Fig Rosemary Cashew Cheese


by Brittany Reid


8 grams fresh garlic , minced

1/2 tsp salt

3 figs, chopped

2 strings of fresh rosemary (small)

2 cups cashews (soaked)

1/2 cup water

2-3 capsules of probiotic powder

Walnuts, crushed


DIRECTIONS: (do not use any metal)

  1. Soak the cashews for 6-8 hours. The longer the soaking time (not exceeding 8 hours) the smoother the cheese will be
  2. One cashews are soaked rinse and strain off any liquid
  3.  Add cashews into the food processor. Pour water and blend on high. You may need to scrape down the sides if your craft is large. ** you can also use a Vitamix
  4. Blend until smooth
  5. Using a plastic spoon remove cashew mixture into a GLASS/PLASTIC bowl. Fold in probiotics by breaking the capsules open with PLASTIC spatula
  6. Spoon into a cheesecloth
  7. Twist the top of the cheese cloth tightly to form a ball and secure with an elastic band.
  8. Place the cheese ball into a plastic strainer and place a bowl underneath. This will catch any drippings.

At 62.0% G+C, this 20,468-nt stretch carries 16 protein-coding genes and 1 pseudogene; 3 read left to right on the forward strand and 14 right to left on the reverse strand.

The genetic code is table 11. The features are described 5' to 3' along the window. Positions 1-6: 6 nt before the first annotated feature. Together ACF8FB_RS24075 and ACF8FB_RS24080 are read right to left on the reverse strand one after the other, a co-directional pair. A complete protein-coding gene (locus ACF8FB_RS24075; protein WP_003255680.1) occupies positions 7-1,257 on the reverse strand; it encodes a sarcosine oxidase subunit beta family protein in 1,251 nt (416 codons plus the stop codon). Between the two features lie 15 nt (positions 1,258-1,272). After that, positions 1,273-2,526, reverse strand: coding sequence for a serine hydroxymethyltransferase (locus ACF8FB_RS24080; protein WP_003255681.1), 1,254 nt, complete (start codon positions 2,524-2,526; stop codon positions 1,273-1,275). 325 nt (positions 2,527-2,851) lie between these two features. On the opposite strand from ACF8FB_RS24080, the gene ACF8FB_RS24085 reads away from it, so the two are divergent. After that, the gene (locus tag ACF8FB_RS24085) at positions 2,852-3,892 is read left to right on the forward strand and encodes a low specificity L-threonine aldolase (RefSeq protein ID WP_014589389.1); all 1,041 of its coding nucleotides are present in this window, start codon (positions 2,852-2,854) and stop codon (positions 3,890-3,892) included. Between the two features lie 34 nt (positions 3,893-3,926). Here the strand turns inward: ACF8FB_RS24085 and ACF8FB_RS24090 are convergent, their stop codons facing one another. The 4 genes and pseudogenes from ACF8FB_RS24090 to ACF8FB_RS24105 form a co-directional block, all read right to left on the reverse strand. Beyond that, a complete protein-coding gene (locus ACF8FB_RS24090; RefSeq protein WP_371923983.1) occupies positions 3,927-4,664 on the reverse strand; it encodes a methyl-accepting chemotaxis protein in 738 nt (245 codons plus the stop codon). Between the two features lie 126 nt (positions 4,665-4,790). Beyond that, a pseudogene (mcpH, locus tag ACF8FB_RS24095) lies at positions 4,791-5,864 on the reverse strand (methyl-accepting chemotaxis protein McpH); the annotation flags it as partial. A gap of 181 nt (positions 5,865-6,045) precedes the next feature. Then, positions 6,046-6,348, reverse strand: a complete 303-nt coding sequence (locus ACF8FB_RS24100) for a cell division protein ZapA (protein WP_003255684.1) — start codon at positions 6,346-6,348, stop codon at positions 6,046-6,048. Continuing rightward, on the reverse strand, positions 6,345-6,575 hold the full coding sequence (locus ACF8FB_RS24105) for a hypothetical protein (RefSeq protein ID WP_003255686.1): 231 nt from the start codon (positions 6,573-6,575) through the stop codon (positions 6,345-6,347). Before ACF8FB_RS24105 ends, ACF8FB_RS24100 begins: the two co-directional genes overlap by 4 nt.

9. Let sit in a warmer area (away from direct sunlight) overnight.
    ** check taste by sampling a bit of the cheeseball. You want to taste a tangy flavour. If you do not let it sit for longer. This can take up too 24 hours depending on the warmth of the room.
  10. In the morning, remove the cheese from the cheesecloth and then mix in 8 grams fresh garlic (or 1 tsp garlic powder), salt.
  11. Mix in chopped figs, rosemary sprigs, and another other spice desired.
  12. Form into a bowl and let cool in the fridge for a few hours before serving.
  13. Finish off with extra figs, rosemary sprigs, and walnuts- for garnish.




  • If you do not want to ferment the cashews you don’t have too! You can simply take the cashews, water, and add 1/2 cup of nutritional yeast (or more depending on how cheesy you like it) and a dash of lemon juice for some tang. This removes the wait time for the probiotics to duplicate and ferment. Add remaining ingredients in (minus the probiotics) and leave in the fridge for 6 hours to harden before serving.


Photo: Dustin Veitch